Skip to main content

Things We Saw Today: New York Law Now Requires Museums to Identify What Art Was Stolen by Nazis

Nobelse via the Wikicommons. SOURCE:,_Duitsland.%2824_april_1945%29_Foto-_U.S._National_Archives.jpg

To address the continued erasure of Jewish history and a legacy of antisemitism, Governor Kathy Hochul signed three laws earlier this month (after being passed by the New York Legislature). These include a list of banks that waive reparation payments, updates as to how the Holocaust is taught in schools (first update since 1994), and the requirement that all museums prominently show which art came from Nazi looting. Their definition of looting includes a forced sale, seizure, or anything involuntary.

Hyperallergic noted that Nazi-looted artwork has been returned rarely and irregularly over the last few years. The (always wrong) reasoning for Nazi theft varied. But genocide includes cultural erasure, alongside death, and stealing art was, ultimately, a form of that erasure. Similarly to non-visual work, much of the artwork was stolen to be resold, burned, or displayed as art that was propagandized (as in opposition to “real” German culture). The 1937 Die Ausstellung “Entartete Kunst” (Degenerate Art Exhibition) was shut down after a few weeks because it was very popular, with over a million people visiting in the first six weeks. What looted artwork wasn’t sold was burned after.

So, what does this new law mean? Well, not only is this law important in regards to better transparency with the public on these works (and the sordid history that got them here), but it also will make it a bit easier for survivors and their families to work out a repatriation process. Additionally, the new law shines a light on museums’ complicity in keeping objects taken from genocides (including of Native American nations) and chattel slavery—and with that knowledge, comes renewed interest in the form of movies or large social movements. These kinds of acknowledgments have the potential to keep these conversations ever-present.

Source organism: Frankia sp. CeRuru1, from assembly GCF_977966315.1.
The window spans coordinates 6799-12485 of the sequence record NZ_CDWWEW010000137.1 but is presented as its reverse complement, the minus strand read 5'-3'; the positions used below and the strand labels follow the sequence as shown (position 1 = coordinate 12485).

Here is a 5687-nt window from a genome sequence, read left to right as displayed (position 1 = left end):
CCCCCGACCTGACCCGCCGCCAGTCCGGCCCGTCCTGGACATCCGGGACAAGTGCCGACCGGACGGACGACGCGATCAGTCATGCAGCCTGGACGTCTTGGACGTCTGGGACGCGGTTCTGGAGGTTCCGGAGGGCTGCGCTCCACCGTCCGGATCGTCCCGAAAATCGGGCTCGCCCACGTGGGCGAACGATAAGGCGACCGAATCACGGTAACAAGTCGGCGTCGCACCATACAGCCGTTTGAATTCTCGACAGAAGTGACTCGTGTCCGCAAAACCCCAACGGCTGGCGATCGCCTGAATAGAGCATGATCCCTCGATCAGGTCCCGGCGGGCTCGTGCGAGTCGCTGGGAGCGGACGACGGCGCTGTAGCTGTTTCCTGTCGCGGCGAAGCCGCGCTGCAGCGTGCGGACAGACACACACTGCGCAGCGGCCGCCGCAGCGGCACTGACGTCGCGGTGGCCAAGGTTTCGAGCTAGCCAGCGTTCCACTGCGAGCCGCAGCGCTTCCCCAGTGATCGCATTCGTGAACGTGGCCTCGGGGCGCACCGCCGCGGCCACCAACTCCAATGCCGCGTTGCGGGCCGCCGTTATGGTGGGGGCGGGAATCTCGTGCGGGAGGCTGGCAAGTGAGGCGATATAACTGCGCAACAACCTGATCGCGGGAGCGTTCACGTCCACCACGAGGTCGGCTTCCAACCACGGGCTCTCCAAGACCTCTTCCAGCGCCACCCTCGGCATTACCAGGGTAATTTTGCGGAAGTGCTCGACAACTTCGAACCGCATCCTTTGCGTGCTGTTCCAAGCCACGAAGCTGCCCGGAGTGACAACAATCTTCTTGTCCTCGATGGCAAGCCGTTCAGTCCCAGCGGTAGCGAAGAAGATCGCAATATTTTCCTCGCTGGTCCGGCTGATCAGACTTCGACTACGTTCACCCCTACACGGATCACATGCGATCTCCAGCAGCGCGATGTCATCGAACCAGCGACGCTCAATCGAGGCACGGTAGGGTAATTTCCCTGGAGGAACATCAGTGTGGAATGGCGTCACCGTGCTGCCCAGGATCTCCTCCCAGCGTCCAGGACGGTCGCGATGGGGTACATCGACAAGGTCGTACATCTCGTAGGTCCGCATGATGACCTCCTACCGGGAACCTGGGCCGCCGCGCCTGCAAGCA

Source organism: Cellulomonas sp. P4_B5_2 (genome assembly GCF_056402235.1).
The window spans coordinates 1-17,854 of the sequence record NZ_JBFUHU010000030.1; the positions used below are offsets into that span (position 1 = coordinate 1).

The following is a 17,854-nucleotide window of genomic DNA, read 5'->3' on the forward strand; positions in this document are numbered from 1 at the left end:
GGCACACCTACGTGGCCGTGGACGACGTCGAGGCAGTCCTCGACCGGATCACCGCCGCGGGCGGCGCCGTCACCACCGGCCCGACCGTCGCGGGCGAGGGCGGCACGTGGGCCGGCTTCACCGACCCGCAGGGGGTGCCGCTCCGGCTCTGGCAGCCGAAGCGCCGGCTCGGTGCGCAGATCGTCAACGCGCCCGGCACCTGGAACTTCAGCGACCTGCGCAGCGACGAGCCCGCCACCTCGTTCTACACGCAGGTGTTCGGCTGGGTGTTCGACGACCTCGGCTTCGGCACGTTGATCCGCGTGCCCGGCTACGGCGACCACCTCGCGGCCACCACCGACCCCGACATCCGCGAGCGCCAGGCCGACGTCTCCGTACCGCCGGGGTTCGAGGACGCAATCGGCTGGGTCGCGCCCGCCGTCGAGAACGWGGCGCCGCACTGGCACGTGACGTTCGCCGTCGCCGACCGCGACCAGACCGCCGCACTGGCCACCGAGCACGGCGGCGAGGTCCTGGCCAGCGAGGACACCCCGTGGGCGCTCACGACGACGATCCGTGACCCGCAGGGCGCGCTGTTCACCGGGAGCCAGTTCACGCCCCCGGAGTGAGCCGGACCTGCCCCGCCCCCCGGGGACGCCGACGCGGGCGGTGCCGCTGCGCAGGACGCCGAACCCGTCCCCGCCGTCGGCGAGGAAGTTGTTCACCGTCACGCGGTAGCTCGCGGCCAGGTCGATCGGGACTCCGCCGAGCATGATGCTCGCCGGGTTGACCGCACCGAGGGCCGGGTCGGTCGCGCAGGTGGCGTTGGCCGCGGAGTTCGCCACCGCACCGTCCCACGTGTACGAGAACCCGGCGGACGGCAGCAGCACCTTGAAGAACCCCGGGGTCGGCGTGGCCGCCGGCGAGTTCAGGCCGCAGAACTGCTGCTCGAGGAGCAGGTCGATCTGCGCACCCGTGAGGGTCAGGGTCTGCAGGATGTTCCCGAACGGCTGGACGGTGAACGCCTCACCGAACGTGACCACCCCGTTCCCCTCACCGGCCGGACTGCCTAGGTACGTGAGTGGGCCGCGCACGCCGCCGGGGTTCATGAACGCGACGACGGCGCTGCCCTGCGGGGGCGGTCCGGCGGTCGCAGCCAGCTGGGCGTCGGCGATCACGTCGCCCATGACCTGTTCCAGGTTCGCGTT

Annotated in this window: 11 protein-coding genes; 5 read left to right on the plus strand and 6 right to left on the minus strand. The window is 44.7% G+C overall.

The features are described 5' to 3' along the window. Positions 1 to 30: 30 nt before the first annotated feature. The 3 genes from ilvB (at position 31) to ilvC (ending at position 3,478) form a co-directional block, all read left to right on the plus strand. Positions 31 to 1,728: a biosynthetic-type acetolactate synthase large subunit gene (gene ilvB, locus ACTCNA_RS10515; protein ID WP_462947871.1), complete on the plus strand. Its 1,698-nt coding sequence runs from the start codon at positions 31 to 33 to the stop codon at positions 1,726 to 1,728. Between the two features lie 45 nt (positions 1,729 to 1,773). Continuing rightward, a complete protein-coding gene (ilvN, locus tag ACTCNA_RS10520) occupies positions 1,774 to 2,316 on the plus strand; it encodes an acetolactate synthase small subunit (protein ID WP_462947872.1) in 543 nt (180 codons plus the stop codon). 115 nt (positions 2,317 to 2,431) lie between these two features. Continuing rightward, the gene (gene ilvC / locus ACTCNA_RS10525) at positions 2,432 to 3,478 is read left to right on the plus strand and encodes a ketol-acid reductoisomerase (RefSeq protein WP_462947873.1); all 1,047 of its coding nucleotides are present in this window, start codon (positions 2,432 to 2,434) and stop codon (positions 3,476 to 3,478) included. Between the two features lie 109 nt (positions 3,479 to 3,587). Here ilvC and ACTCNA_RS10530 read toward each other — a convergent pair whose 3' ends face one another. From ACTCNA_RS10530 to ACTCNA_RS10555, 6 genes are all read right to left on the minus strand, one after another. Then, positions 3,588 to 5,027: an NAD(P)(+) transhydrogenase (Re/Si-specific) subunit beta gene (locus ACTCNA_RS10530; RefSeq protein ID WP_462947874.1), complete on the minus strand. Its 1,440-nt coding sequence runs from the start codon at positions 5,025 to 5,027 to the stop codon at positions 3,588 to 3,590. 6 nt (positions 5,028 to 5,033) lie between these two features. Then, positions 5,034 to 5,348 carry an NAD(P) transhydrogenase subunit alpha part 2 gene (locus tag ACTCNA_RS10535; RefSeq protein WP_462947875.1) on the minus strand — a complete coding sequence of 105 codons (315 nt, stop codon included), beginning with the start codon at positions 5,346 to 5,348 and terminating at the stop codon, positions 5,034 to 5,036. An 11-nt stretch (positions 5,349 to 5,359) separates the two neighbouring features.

(via Hyperallergic, featured image: Nobelse via the Wikicommons.)

Here are some other bits of news out there:

  • Lena Wilson doubles down on efforts to stereotype Amandla Stenberg. (via Out)
  • Cathy Yan to direct an adaption of Paprika by Yasutaka Tsutsui. (via Deadline.)
  • Warner Bros. Discovery (led by David Zaslav) continues the trend of cutting women and people of color out of leadership positions. (via Variety)
  • Rumors swirl that Sam Heughan might join a Days Gone movie adaptation. (via Deadline.)

What did you see out there today?

The Mary Sue has a strict comment policy that forbids, but is not limited to, personal insults toward anyone, hate speech, and trolling.—

Have a tip we should know? [email protected]

Filed Under:

Follow The Mary Sue:

(she/her) Award-winning artist and blogger with professional experience and education in graphic design, art history, and museum studies. Starting as an Online Editor for her college paper in October 2017, Alyssa began writing for the first time within two months of working in the newsroom. This resident of the yeeHaw land spends most of her time drawing, reading and playing the same handful of video games—even as the playtime on Steam reaches the quadruple digits. Currently playing: Baldur's Gate 3, Apex Legends, and CS:GO. Still trying to beat Saxon Farm on RCT 3 (so I can 100% the game.)